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How I Increased My Facebook Reach For Blog Posts By Over 700 Percent

Do you have a Facebook strategy for your blog or business? Is it flopping? If so, don’t feel bad. From my reading, countless others seem to be frustrated their Facebook page reach is decreasing.

the Facebook logo I don’t understand the technicalities of how Facebook’s algorithms determine whether or not an update shows up in a news feed. At the simplest level though, it seems the more I like someone’s content, the more I get fed their life. Those who I choose not to like are eventually filtered out, their status updates never to show again. That’s frustrating when you want to keep up with friends or, like me, are trying to reach them with my blog topics.

I’m a small player on Facebook, having only 210 page likes for this blog and 448 friends connected to my personal page. Honestly I haven’t engaged much there over the years, only becoming interested recently when I started Luke1428. Facebook is the #2 ranked site in the world for traffic, so the potential to reach people is definitely there.

Those who have been using Facebook for promotion know it’s not easy. I noticed last year that not many fans who liked my page were seeing my posts…less than 10 views on some days. Not knowing what to do, I decided to track it for six months as I worked on developing strategies to increase total views per post – the ultimate goal of course being to convert those Facebook views into regular blog visits.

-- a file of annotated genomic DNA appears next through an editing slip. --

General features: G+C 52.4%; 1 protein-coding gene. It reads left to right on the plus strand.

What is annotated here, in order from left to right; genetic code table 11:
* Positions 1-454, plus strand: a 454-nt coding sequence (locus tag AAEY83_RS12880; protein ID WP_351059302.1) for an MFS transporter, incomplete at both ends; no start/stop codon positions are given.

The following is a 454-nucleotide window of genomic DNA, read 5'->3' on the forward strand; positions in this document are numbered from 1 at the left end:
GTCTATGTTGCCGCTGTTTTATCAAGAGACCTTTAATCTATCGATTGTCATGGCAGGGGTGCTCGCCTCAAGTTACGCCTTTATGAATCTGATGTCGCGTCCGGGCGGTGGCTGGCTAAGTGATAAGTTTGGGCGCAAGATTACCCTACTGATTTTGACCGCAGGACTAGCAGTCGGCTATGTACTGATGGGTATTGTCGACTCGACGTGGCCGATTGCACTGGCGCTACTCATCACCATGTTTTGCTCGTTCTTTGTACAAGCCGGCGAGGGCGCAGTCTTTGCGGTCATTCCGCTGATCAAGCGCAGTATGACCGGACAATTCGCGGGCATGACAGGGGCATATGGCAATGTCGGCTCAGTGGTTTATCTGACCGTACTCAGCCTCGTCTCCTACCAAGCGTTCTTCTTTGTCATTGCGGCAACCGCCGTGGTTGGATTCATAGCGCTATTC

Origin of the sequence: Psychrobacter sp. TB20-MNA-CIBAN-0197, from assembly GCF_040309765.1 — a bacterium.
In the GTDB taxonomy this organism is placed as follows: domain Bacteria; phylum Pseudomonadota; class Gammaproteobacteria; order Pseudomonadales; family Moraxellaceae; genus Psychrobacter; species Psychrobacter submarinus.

The results for me have been interesting and encouraging. For the 40 blog articles I posted to Facebook from January to March, I averaged 22 views per post. As my strategies began to unfold, I saw an increase to 176 views for my 39 posts from April through June. That’s an increase of 705%.

Here’s how I did it.

Facebook Strategy #1: Boosting Posts

The first place I turned to increase viewership is the place most people turn – paying money for Facebook to boost my posts to a wider audience. Ugh…I know. Doesn’t seem like we should have to do this but it’s the direction Facebook has headed. As a publicly traded company, they are in the business of making money and satisfying investors so it seems paying for ads/sponsored posts is here to stay.

(Note: In case you are wondering, for the calculations above I did exclude the numbers from the sponsored posts. The 705% gain is only based on non-sponsored posts.)

I had three sponsored posts in the first three months of 2014. Those were sent to a broad audience and produced minimal results. For the four sponsored posts from April to June, I targeted people especially interested in the topic of the post. For example, the sponsored post where I talked about why we paid off our mortgage early was targeted to those specifically interested in personal finance, not just my family and friends. That post produced 312 links clicks for my site.